Senior Iraqi delegation heads to US to tackle banking issues, how to pay Russian energy firms

Senior Iraqi delegation heads to US to tackle banking issues, how to pay Russian energy firms
An Iraqi delegation headed to Washington to gain US support for a decision by Iraq’s cabinet for revaluing the national currency, and waivers for Iraqi banks to pay back Russian energy firms. 
3 min read
09 February, 2023
FM Hussein is currently hosting Sergey Lavrov in Baghdad. [Getty images]

The visit by a senior Iraqi delegation to the United States aims to garner support from US officials for the Iraqi cabinet's new financial and banking policy, the spokesperson of Iraq's foreign ministry said on Wednesday. 

The delegation, headed by Iraq's foreign minister and deputy prime minister Fuad Hussein, also includes finance minister Taif Sami, governor of Iraq's Central Bank (ICB) Ali al-Allaq and other senior officials.  They left Iraq on Wednesday, and are scheduled to meet with officials from the US treasury to deal with the country's financial issues.

The visit to the US also comes at the heels of Russian foreign minister Sergey Lavrov's visit to Iraq last week.

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Iraq's cabinet on Tuesday approved a currency revaluation, setting the exchange rate at 1,300 dinars per U.S. dollar. The previous official rate was 1,460 dinars per dollar.   

"The meeting by the delegation with the US side in Washington will focus on support for Iraq's monetary policy, and joint corporation on financial and banking sectors aiming at reinforcing the view by the Iraqi government on measures taken regarding the dollar exchange rate [per dinar]," Ahmed al-Sahaf, spokesperson of Iraq's foreign ministry told Iraq's state-run News Agency (INA).

"The steps taken by the Iraqi cabinet are key for strengthening the new monetary policy and the negotiations with the US are aimed at Iraq's national interest," he said.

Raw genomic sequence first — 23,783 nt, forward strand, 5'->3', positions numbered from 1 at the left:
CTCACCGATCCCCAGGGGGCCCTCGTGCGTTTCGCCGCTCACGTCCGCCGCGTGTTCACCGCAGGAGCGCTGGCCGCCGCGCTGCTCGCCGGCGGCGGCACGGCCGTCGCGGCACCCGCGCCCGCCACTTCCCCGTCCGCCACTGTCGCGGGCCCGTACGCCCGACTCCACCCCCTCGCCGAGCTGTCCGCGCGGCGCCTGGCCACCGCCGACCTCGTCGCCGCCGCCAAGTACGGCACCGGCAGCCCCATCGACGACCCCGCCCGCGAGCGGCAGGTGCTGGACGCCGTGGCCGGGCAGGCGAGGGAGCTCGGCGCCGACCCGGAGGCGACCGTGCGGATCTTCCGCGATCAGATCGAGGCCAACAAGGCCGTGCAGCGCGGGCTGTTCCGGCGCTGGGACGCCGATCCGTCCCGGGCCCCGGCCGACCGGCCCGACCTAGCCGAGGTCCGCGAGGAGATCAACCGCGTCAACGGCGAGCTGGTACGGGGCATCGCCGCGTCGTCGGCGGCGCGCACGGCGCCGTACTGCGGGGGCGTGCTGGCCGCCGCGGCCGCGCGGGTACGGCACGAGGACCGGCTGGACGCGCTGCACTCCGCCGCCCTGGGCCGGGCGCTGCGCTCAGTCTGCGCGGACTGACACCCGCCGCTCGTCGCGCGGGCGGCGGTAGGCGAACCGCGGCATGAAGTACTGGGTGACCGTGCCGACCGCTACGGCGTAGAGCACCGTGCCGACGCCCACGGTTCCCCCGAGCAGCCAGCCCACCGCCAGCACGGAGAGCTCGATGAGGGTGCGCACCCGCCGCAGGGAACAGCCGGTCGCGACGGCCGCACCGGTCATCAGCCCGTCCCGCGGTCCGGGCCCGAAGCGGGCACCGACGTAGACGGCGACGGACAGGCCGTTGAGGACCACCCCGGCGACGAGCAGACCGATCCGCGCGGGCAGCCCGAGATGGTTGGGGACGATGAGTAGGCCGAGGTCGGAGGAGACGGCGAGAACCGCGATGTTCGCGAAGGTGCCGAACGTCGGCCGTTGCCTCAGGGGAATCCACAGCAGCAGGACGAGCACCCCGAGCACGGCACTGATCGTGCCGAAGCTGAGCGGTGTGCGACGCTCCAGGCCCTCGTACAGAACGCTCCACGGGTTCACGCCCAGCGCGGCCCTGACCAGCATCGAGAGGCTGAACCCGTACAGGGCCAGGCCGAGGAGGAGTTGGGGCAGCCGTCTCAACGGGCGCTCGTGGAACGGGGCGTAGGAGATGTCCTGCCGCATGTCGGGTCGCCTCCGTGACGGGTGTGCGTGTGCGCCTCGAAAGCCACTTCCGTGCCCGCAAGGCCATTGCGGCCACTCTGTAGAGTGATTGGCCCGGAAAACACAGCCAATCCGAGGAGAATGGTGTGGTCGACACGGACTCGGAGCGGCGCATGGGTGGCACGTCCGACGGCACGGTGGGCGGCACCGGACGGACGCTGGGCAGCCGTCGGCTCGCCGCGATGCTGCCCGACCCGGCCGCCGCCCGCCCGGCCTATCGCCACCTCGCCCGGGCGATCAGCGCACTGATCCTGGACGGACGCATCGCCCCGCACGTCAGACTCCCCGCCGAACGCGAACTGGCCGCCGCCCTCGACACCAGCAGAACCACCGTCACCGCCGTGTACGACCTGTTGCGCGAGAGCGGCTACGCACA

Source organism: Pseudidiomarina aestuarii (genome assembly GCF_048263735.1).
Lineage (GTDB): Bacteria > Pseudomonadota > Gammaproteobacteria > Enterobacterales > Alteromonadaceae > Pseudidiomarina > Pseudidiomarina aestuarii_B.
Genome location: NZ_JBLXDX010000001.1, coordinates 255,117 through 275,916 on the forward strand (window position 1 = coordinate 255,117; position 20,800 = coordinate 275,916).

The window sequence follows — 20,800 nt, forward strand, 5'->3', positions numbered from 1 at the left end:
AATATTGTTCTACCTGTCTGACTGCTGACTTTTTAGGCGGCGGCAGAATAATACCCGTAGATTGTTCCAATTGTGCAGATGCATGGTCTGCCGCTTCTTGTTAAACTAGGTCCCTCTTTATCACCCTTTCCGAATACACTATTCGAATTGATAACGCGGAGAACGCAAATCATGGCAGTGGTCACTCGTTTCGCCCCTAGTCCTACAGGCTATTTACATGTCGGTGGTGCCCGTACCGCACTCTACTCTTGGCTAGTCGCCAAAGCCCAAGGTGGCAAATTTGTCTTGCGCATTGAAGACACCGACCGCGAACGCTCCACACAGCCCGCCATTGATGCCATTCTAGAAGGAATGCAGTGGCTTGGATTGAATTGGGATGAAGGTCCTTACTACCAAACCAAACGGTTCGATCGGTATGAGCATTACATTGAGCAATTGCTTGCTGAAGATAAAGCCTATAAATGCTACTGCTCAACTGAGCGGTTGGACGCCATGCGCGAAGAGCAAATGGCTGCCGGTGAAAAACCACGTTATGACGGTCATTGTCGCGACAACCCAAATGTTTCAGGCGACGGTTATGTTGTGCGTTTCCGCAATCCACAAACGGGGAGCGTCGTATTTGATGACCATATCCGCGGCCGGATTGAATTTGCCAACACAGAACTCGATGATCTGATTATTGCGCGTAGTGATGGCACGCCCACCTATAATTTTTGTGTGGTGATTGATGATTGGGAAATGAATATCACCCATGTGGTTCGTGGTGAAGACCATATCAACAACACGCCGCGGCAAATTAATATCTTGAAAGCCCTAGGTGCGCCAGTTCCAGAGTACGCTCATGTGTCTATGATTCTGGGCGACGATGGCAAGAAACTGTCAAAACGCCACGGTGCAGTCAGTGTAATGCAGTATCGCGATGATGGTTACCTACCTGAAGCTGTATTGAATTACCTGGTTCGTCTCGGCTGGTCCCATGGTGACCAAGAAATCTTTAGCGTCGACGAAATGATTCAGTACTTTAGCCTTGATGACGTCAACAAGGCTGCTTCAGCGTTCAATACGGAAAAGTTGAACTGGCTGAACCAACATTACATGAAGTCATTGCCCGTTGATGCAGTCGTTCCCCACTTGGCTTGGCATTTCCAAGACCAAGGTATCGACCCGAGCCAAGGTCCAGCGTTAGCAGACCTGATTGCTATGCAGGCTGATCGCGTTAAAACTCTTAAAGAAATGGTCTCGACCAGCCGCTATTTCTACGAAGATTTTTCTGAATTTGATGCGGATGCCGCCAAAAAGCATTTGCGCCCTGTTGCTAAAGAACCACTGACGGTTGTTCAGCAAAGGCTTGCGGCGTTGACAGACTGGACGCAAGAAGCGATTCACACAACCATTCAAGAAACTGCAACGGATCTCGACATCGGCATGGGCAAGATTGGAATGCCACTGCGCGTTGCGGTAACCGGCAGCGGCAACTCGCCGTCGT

He also added that bolstering Iraq's "economic diplomacy" can be achieved through "trust and balanced foreign relations," arguing that they are getting international support for the policies of the Iraqi cabinet.  

Earlier this month, the Iraqi dinar experienced its worst drop in value not seen for decades as the Iraqi authorities struggled to stop or limit the outflow of the hard currency from the country. 

The value of the Iraqi dinar versus the US dollar declined to 1,750 against the dollar at the black currency market on 2 February.

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Iraq will discuss with Washington this week how to pay dues owed to Russian oil companies despite sanctions, Foreign Minister Fuad Hussein said on Monday.

"We will discuss this problem with the American side. There are sanctions in place that should not be imposed on the Iraqi side because the cooperation with Russian companies is ongoing and there are active Russian companies in Iraq," Hussein said during a news conference with visiting Russian Foreign Minister Sergei Lavrov in Baghdad.

Russian investments in Iraq are believed to be worth more than US$10 billion, mostly in the oil industry. Huessin said that one of the main issues he and Lavrov talked about was how to pay bills owed to Russian energy companies such as Lukoil and Gazprom that do business in Iraq even though Russia is under international sanctions.

The goal is to "protect Iraqi banks and central banks from sanctions".

Iraq, the second-largest crude oil producer in OPEC after Saudi Arabia, mainly depends on income from selling oil in US dollars. The Central Bank of Iraq then sells the US dollar, as well as other foreign currencies, during daily auctions.

However, private banks and currency market companies - mostly owned by the ruling parties and tycoons - have been funnelling the dollar to Iran and other neighbouring countries under US sanctions.  

The United States sanctioned several Iraqi banks dealing mainly with Iran. Late last year, the US Federal Reserve began taking measures on transactions to slow the flow of dollars into Iraq.

The West, previously Russia's main energy market, has responded to the invasion of Ukraine by targeting Moscow's energy revenues through sanctions that also restrict sales to third countries and are set to tighten further.